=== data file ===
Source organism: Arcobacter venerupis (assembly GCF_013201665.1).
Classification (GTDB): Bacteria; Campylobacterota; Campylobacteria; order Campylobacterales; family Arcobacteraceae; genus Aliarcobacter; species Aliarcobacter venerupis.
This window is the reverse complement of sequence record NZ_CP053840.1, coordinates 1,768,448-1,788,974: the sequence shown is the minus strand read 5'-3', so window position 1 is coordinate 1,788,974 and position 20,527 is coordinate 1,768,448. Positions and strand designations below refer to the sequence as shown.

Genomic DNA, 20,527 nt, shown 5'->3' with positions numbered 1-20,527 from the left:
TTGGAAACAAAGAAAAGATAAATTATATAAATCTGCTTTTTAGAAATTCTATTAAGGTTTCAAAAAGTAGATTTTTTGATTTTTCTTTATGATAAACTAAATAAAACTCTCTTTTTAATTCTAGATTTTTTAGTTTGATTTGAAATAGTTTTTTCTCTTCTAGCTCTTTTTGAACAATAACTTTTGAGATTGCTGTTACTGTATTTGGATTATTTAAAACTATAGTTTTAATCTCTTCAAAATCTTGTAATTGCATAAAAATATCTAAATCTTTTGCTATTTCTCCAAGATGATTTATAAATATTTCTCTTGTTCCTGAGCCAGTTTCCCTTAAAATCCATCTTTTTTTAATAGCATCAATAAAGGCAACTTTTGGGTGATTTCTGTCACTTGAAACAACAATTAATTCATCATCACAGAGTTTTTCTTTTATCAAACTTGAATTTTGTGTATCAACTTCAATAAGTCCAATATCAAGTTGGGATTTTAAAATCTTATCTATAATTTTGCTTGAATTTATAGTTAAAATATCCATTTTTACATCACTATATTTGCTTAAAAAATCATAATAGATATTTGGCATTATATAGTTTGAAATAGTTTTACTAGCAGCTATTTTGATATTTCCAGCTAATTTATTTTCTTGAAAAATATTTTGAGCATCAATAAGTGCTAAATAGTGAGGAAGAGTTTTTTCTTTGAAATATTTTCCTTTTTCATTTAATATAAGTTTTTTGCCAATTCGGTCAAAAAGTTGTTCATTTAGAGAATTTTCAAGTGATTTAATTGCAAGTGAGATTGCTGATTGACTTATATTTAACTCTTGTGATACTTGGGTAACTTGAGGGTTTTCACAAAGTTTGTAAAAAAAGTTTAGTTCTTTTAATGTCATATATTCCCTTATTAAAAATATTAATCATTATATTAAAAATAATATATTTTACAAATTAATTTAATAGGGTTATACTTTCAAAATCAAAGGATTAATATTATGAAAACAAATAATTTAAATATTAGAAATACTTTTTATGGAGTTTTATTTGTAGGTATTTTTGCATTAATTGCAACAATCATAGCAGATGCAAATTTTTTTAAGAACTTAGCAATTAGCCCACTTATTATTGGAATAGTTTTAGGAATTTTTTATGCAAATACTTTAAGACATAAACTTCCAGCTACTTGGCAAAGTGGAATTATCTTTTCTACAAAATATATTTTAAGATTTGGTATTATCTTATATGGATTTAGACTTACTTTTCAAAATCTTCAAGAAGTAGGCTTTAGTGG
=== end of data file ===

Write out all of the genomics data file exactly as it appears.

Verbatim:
Source organism: Arcobacter venerupis (assembly GCF_013201665.1).
Classification (GTDB): Bacteria; Campylobacterota; Campylobacteria; order Campylobacterales; family Arcobacteraceae; genus Aliarcobacter; species Aliarcobacter venerupis.
This window is the reverse complement of sequence record NZ_CP053840.1, coordinates 1,768,448-1,788,974: the sequence shown is the minus strand read 5'-3', so window position 1 is coordinate 1,788,974 and position 20,527 is coordinate 1,768,448. Positions and strand designations below refer to the sequence as shown.

Genomic DNA, 20,527 nt, shown 5'->3' with positions numbered 1-20,527 from the left:
TTGGAAACAAAGAAAAGATAAATTATATAAATCTGCTTTTTAGAAATTCTATTAAGGTTTCAAAAAGTAGATTTTTTGATTTTTCTTTATGATAAACTAAATAAAACTCTCTTTTTAATTCTAGATTTTTTAGTTTGATTTGAAATAGTTTTTTCTCTTCTAGCTCTTTTTGAACAATAACTTTTGAGATTGCTGTTACTGTATTTGGATTATTTAAAACTATAGTTTTAATCTCTTCAAAATCTTGTAATTGCATAAAAATATCTAAATCTTTTGCTATTTCTCCAAGATGATTTATAAATATTTCTCTTGTTCCTGAGCCAGTTTCCCTTAAAATCCATCTTTTTTTAATAGCATCAATAAAGGCAACTTTTGGGTGATTTCTGTCACTTGAAACAACAATTAATTCATCATCACAGAGTTTTTCTTTTATCAAACTTGAATTTTGTGTATCAACTTCAATAAGTCCAATATCAAGTTGGGATTTTAAAATCTTATCTATAATTTTGCTTGAATTTATAGTTAAAATATCCATTTTTACATCACTATATTTGCTTAAAAAATCATAATAGATATTTGGCATTATATAGTTTGAAATAGTTTTACTAGCAGCTATTTTGATATTTCCAGCTAATTTATTTTCTTGAAAAATATTTTGAGCATCAATAAGTGCTAAATAGTGAGGAAGAGTTTTTTCTTTGAAATATTTTCCTTTTTCATTTAATATAAGTTTTTTGCCAATTCGGTCAAAAAGTTGTTCATTTAGAGAATTTTCAAGTGATTTAATTGCAAGTGAGATTGCTGATTGACTTATATTTAACTCTTGTGATACTTGGGTAACTTGAGGGTTTTCACAAAGTTTGTAAAAAAAGTTTAGTTCTTTTAATGTCATATATTCCCTTATTAAAAATATTAATCATTATATTAAAAATAATATATTTTACAAATTAATTTAATAGGGTTATACTTTCAAAATCAAAGGATTAATATTATGAAAACAAATAATTTAAATATTAGAAATACTTTTTATGGAGTTTTATTTGTAGGTATTTTTGCATTAATTGCAACAATCATAGCAGATGCAAATTTTTTTAAGAACTTAGCAATTAGCCCACTTATTATTGGAATAGTTTTAGGAATTTTTTATGCAAATACTTTAAGACATAAACTTCCAGCTACTTGGCAAAGTGGAATTATCTTTTCTACAAAATATATTTTAAGATTTGGTATTATCTTATATGGATTTAGACTTACTTTTCAAAATCTTCAAGAAGTAGGCTTTAGTGG